• Text smaller
  • Text bigger

Chuck, please address the issue of strength-increasing exercises for older adults. I read a study in which a 90-year-old man and a 21-year-old engaged in correspondingly appropriate weight training. The claim was that both of them had the same percentage strength increase. That doesn’t seem possible. – Donald B., Bryan, Texas

Researchers recently discovered that older adults must exercise more often to maintain increases in muscle size and strength.

The American College of Sports Medicine, which is the largest sports medicine and exercise science organization in the world, reported in this month’s edition of its journal, Medicine & Science in Sports & Exercise, about how a team of ACSM researchers conducted a two-phase exercise trial, which “sought to determine the appropriate exercise dose to maintain muscle mass, muscle size and strength in older (between ages 60 and 75) and younger (between ages 20 and 35) adults.”

Marcas Bamman, Ph.D., who led the study and is a researcher with the University of Alabama at Birmingham, concluded, “Our data are the first to suggest that older adults require greater weekly maintenance dosing than younger individuals to maintain resistance-training-induced increases in muscle mass.”

The research showed that though once-a-week exercise is sufficient to maintain muscle strength and size in younger adults, it was not the case in older adults, whose muscle size shrank even if they exercised one day a week.

The conclusion of the research is clear: The key for older adults to maintain (let alone build) their muscle mass and strength is to engage in resistance exercises frequently.

Resistance exercise is a type of strength training focused on building muscle power and size.

Livestrong.com says, “It can be done using the body parts in opposition to each other or another static force – or by using weights or machines.”

Essentially, any activity, movement or exercise that causes that type of muscular tension and strain can be considered resistance exercise. ACSM’s study used leg presses, knee extensions and squats.

One of the reasons I have endorsed the Total Gym since 1976 is it utilizes body weight and gravity to produce some of the best resistance training I know of (in a few weeks, I will share in “C-Force” how I used the Total Gym to rehabilitate my shoulder after I pulled a rotator cuff).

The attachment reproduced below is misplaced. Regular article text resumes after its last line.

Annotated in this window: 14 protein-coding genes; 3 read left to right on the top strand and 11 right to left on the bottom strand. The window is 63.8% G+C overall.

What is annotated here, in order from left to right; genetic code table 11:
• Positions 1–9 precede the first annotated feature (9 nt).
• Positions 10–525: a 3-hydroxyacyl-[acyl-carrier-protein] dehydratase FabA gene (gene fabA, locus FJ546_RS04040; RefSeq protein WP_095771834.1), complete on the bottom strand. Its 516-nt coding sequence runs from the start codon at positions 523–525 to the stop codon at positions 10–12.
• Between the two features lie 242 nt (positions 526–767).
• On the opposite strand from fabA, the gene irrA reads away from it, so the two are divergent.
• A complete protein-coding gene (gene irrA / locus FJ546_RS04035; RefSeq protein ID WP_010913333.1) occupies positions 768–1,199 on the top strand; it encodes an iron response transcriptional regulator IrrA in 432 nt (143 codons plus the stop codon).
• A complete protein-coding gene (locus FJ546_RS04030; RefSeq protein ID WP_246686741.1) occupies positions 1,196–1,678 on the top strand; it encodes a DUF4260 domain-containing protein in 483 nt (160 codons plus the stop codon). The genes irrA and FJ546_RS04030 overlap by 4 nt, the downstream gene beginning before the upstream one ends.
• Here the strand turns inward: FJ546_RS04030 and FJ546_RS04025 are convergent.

There are multiple benefits of resistance exercise outside of muscular ones. A study on brainpower published in the January 2010 issue of Archives of Internal Medicine demonstrated that 12 months’ worth of once-weekly or twice-weekly resistance strength training improved executive cognitive function (i.e., abilities necessary for independent living) in women ages 65 to 75. One year later, a follow-up study conducted at the Centre for Hip Health and Mobility revealed additional benefits of resistance training in older adults, such as other cognitive enhancers and economic savings on health care.

My 90-year-old mother is healthy as an ox, relatively speaking. She attributes her well-being to her positive mental attitude, faith in God and keeping active. Of course, she eats well, too; that includes her occasional Oklahoman binge on fried okra, grits and other Southern delicacies. She recently completed her autobiography, “Acts of Kindness: My Story” (available only at ChuckNorris.com). Even in preparing to autograph her books, she uses resistance training, by squeezing a small rubber ball dozens of times to strengthen her forearm and grip so that her hand doesn’t get tired of signing!

As we age, frequent resistance training is the name of the game. It can build not only muscle strength and mass but also brainpower, and it has economic benefits.

I’ll be upfront with you. Exercising will not necessarily be easier as you age, but it can produce even more meaningful benefits than it did when you were younger if you hang in there and keep resisting in your training.

But if you are an older adult, you already know that there is no prize without perseverance, right?

I guess that’s why my mother titled the last chapter in her autobiography “Growing old ain’t no place for sissies!”

Next week, I will give my top 10 resistance exercises for older adults.

For a more holistic medical approach, my wife, Gena, and I recommend Sierra Integrative Medical Center in Reno, Nev. The people there are pioneers in integrative medicine. They blend the best of conventional medicine with the best alternative therapies.

  • Text smaller
  • Text bigger
Note: Read our discussion guidelines before commenting.